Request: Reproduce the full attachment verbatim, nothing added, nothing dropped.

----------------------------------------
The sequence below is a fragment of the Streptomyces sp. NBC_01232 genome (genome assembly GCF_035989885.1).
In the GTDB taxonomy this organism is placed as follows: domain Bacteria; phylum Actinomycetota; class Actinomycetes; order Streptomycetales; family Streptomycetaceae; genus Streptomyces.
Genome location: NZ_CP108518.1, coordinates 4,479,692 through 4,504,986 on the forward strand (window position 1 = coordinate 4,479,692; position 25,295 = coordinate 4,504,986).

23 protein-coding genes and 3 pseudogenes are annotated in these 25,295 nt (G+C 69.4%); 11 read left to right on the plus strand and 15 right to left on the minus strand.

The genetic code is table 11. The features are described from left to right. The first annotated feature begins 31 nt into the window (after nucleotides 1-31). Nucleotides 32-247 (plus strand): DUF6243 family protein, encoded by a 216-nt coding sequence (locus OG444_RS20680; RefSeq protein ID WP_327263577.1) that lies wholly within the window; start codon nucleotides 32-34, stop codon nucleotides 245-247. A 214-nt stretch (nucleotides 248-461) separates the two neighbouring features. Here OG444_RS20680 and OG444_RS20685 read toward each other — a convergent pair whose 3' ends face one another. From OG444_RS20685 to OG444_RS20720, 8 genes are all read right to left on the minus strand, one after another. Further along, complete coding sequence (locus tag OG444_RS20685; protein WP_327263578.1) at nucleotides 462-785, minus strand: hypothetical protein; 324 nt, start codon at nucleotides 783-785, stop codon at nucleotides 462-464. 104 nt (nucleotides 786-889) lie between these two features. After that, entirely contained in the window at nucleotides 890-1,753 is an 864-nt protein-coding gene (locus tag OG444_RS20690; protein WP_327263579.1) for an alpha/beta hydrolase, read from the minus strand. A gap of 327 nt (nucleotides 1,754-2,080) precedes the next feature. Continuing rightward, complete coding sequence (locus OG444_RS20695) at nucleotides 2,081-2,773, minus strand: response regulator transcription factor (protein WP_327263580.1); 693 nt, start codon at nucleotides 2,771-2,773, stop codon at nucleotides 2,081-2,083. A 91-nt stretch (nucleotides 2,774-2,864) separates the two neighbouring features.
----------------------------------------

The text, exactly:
The sequence below is a fragment of the Streptomyces sp. NBC_01232 genome (genome assembly GCF_035989885.1).
In the GTDB taxonomy this organism is placed as follows: domain Bacteria; phylum Actinomycetota; class Actinomycetes; order Streptomycetales; family Streptomycetaceae; genus Streptomyces.
Genome location: NZ_CP108518.1, coordinates 4,479,692 through 4,504,986 on the forward strand (window position 1 = coordinate 4,479,692; position 25,295 = coordinate 4,504,986).

23 protein-coding genes and 3 pseudogenes are annotated in these 25,295 nt (G+C 69.4%); 11 read left to right on the plus strand and 15 right to left on the minus strand.

The genetic code is table 11. The features are described from left to right. The first annotated feature begins 31 nt into the window (after nucleotides 1-31). Nucleotides 32-247 (plus strand): DUF6243 family protein, encoded by a 216-nt coding sequence (locus OG444_RS20680; RefSeq protein ID WP_327263577.1) that lies wholly within the window; start codon nucleotides 32-34, stop codon nucleotides 245-247. A 214-nt stretch (nucleotides 248-461) separates the two neighbouring features. Here OG444_RS20680 and OG444_RS20685 read toward each other — a convergent pair whose 3' ends face one another. From OG444_RS20685 to OG444_RS20720, 8 genes are all read right to left on the minus strand, one after another. Further along, complete coding sequence (locus tag OG444_RS20685; protein WP_327263578.1) at nucleotides 462-785, minus strand: hypothetical protein; 324 nt, start codon at nucleotides 783-785, stop codon at nucleotides 462-464. 104 nt (nucleotides 786-889) lie between these two features. After that, entirely contained in the window at nucleotides 890-1,753 is an 864-nt protein-coding gene (locus tag OG444_RS20690; protein WP_327263579.1) for an alpha/beta hydrolase, read from the minus strand. A gap of 327 nt (nucleotides 1,754-2,080) precedes the next feature. Continuing rightward, complete coding sequence (locus OG444_RS20695) at nucleotides 2,081-2,773, minus strand: response regulator transcription factor (protein WP_327263580.1); 693 nt, start codon at nucleotides 2,771-2,773, stop codon at nucleotides 2,081-2,083. A 91-nt stretch (nucleotides 2,774-2,864) separates the two neighbouring features.